Kate Beckinsale stars in this energetic, myth-based horror movie, setting the comic world on fire by donning black leather in her fight against a werewolf horde. While weak in story, the stylish gunfights create memorable visuals, and the superb werewolf suits are worth watching for fans of practical effects.
Part of the problem with both of the Underworld movies is their plotting. The light plot only serves to give a purpose to the action and fails to dig deep into the mythology the films are presenting. Forget what you used to know about vampires. Might as well forget everything you ever knew about werewolves, too.
Though some of the classic mythology remains, now vampires are sophisticated creatures living a lavish life. The werewolves are thugs, simply trying to survive and one day become the dominant species of the two. This good-versus-evil battle can only carry the viewer along for a time.
That said, it’s a nice take on the mythological creatures and gives the movie its own sense of style. Of course, with some of the insane camera movements, dark colors, and over-the-top action, it has plenty of style before you even know the concept.
The movie runs over two hours long, made even longer thanks to this unrated edition. It drags in quite a few places and with an extra 13 minutes of footage, it’s even worse. The time could have been better spent digging into the history of this war, or how the creatures came to be. The special effects are spotty as well, occasionally using some painfully obvious CG. Still, there is some great action here, all filmed in a superb style.
With its flashy action and kinetic style, this would be an immediate pick for any HD presentation. That said, this is an oppressively dark movie, drenched in shades of blue. The contrast is striking, though some will be left unimpressed by the lack of blistering color associated with hi-def.
The disc maintains the intended presentation with stunning sharpness and clarity. Details that can be seen behind the rich black levels are spectacular. Shadow delineation is rather poor at times. Close-ups of the monster suits are flawless in picking up everything the special-effects department put into them.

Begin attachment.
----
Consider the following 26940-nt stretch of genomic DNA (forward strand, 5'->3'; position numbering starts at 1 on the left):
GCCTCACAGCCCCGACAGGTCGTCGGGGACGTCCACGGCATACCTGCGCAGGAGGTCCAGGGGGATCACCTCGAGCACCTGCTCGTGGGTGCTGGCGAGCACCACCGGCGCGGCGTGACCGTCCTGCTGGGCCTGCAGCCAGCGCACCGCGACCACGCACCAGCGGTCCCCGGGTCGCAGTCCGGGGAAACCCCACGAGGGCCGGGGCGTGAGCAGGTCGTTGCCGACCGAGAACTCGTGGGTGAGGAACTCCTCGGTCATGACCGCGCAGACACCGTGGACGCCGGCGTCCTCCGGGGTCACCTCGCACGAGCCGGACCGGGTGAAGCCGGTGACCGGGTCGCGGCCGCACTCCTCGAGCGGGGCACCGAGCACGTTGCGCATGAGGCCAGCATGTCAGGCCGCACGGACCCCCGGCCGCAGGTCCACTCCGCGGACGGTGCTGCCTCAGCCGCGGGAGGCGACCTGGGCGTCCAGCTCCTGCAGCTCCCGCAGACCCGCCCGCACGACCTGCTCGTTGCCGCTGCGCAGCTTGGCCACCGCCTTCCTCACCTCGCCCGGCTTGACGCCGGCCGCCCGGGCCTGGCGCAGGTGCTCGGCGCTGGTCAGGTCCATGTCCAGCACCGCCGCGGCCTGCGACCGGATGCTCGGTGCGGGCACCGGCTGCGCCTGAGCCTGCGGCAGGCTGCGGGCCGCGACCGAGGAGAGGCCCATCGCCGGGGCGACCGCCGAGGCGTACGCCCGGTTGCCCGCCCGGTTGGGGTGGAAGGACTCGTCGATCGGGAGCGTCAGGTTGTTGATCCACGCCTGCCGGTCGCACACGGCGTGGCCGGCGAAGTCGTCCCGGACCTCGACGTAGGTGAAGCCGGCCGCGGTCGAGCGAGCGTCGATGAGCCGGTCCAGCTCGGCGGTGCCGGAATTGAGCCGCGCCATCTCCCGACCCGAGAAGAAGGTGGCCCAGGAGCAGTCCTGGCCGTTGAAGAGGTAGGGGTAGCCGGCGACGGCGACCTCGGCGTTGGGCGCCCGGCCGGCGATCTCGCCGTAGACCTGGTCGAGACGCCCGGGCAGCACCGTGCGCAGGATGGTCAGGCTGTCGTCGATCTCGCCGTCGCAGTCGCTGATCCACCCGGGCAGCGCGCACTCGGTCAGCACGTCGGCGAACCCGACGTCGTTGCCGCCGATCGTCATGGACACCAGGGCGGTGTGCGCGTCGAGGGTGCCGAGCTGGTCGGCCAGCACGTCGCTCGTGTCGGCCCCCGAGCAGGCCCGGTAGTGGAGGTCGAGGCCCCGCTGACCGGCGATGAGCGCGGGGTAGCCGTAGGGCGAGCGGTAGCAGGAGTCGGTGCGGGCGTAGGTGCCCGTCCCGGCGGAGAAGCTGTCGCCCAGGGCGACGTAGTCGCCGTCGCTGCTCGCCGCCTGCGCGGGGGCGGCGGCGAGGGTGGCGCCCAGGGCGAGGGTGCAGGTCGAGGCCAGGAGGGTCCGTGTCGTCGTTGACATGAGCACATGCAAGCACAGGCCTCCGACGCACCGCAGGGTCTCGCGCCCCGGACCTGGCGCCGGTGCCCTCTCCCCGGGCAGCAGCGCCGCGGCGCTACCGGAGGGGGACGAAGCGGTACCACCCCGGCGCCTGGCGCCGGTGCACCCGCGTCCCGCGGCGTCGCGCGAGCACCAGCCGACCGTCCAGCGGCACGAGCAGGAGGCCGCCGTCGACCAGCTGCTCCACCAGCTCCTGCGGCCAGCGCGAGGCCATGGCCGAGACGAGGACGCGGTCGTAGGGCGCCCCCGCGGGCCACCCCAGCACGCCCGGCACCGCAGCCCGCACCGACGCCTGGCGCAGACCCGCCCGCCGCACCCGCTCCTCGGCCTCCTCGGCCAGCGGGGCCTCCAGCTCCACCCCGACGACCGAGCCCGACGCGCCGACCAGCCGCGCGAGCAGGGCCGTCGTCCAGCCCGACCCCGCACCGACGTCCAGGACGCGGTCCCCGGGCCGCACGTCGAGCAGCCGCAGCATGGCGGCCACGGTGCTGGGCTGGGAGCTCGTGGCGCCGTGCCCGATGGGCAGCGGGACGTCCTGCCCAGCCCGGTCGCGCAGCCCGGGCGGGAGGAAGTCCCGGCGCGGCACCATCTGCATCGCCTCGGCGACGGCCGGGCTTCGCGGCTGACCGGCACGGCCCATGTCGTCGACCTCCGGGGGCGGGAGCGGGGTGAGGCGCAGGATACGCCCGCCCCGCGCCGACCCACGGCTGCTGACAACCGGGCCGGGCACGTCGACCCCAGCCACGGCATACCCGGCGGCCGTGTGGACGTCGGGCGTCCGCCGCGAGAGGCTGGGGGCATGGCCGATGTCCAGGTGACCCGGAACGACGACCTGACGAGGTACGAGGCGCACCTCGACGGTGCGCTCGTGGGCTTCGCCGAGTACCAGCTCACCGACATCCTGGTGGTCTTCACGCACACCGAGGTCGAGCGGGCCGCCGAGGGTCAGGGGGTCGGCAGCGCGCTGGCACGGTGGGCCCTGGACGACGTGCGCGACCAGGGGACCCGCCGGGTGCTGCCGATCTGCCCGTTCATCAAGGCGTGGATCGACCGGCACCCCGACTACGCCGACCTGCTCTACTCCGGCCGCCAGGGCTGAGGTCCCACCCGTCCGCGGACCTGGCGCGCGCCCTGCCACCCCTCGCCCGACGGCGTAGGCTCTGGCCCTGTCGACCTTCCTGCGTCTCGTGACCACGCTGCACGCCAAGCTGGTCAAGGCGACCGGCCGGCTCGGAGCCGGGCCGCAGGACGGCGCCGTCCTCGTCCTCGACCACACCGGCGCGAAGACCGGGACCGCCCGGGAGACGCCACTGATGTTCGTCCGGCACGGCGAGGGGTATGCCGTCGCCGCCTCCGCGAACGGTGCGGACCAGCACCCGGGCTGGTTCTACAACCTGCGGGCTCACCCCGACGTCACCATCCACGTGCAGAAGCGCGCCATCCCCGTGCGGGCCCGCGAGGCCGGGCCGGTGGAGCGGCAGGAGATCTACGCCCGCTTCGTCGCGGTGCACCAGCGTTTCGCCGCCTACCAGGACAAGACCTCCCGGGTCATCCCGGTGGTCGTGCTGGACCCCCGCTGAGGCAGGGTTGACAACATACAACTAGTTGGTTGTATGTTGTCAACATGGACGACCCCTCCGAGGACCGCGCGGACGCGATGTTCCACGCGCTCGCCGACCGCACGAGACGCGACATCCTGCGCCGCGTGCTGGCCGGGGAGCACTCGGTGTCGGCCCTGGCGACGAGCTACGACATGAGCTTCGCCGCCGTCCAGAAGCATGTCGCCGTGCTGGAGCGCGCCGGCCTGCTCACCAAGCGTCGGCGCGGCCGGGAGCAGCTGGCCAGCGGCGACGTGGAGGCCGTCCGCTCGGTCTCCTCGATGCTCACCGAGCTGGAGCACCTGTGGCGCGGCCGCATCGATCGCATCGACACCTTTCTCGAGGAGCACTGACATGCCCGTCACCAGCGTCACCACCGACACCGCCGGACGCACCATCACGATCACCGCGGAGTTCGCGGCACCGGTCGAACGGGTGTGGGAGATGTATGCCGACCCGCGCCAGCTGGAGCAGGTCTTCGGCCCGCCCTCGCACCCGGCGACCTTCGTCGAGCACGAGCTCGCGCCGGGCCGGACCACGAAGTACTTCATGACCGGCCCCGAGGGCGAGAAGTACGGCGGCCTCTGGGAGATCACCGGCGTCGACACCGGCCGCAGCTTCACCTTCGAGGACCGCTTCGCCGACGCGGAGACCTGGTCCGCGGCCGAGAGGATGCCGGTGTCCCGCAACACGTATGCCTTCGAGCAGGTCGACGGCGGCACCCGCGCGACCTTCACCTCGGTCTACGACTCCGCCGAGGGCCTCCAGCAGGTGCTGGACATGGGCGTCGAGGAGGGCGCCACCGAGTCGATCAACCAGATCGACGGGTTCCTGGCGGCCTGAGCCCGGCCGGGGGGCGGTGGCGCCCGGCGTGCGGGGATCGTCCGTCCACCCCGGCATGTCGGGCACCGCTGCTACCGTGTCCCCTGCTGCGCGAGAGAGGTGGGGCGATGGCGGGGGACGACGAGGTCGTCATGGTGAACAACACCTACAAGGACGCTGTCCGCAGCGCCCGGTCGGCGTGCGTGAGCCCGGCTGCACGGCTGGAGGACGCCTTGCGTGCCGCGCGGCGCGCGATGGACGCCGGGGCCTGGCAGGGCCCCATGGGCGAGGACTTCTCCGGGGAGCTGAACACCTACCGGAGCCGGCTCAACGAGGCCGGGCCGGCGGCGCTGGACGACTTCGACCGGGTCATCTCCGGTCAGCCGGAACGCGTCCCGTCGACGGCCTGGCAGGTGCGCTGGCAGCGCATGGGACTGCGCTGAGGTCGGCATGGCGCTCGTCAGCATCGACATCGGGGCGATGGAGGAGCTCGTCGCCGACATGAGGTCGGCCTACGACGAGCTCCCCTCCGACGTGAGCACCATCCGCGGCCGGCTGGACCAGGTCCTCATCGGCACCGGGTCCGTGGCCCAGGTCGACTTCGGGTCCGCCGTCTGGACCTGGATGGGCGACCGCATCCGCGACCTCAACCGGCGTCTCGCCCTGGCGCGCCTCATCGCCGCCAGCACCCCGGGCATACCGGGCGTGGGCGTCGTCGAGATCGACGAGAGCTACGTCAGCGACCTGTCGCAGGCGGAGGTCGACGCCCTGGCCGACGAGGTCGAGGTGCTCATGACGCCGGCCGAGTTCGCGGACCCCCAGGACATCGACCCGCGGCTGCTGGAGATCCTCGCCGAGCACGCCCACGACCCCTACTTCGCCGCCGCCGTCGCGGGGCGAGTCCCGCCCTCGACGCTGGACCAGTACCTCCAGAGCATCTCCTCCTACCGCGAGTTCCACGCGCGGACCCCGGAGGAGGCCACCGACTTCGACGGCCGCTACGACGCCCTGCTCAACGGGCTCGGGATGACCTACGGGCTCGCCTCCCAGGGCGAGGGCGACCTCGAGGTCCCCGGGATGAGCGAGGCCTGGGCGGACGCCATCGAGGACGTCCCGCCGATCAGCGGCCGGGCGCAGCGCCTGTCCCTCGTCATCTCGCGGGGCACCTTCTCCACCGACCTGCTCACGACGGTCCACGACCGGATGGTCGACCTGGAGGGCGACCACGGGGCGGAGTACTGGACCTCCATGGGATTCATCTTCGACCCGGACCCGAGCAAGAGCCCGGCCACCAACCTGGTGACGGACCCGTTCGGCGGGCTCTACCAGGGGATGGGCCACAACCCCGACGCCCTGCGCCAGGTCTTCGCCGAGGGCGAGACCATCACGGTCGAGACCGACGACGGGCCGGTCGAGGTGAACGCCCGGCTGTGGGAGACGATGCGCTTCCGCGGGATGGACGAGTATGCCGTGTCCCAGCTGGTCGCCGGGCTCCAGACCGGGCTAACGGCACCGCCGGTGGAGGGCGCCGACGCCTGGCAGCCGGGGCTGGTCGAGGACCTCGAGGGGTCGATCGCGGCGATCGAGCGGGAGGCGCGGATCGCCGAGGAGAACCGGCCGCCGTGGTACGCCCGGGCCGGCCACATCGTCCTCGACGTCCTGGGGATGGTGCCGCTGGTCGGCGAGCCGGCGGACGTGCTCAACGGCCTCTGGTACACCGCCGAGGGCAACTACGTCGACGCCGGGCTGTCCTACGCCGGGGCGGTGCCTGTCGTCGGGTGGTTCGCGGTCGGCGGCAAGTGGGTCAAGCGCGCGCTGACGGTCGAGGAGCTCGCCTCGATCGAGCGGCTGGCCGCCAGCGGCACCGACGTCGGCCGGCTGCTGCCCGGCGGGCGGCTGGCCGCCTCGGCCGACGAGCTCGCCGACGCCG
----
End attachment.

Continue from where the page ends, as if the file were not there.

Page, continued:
Likewise, the uncompressed PCM mix is killer. Tiny, typically lost pieces to the audio are noticeable, including bullets leaving the gun on the left, and hitting their target on the right. You can hear the trail. Other impressive showings include a late sequence involving a whip in which the ropes hit every speaker as they twirl around, and the deep bass when the werewolves take their steps.
Originally, the unrated DVD release came on two discs, though Blu-ray crams everything onto one. A commentary track with Beckinsale, director Len Wiseman, and Scott Speedman start off the extras. This does not include the dual commentary tracks from the first non-unrated DVD effort (confused yet?). Next up is an AMC documentary entitled Fang vs. Fiction, which looks at the history of werewolves and vampires. It has interviews with many people, including one guy who believes he is a werewolf. It runs 47 minutes. Also tossed on are some brief outtakes, TV spots, and trailers for other movies.
Starting off the next set is a generic making of that gives little real insight into the film during the 13-minute running time. Visual Effects of Underworld looks at, duh, the special effects. It’s nothing more than a simple overview of how some of the CG was composed for ten minutes. Creature Effects looks at how some of the “on set” effects were done including the design of the monster suits. This is probably the best 13 minutes you’ll find on the disc.
The next featurette, Stunts of Underworld, looks at how some of the more unbelievable tasks were accomplished and lasts for about 12 minutes. Designing Underworld handles the storyboards and finished sets. You’ll spend 11 minutes on this one. The Look of Underworld feature describes how they make the film look so dark, the importance of color, and the rain. This is a long one coming in at nearly 20 minutes. Finally, you have a feature called Sights and Sounds which is simply nine minutes of behind-the-scenes footage. A music video is the last piece to this disc.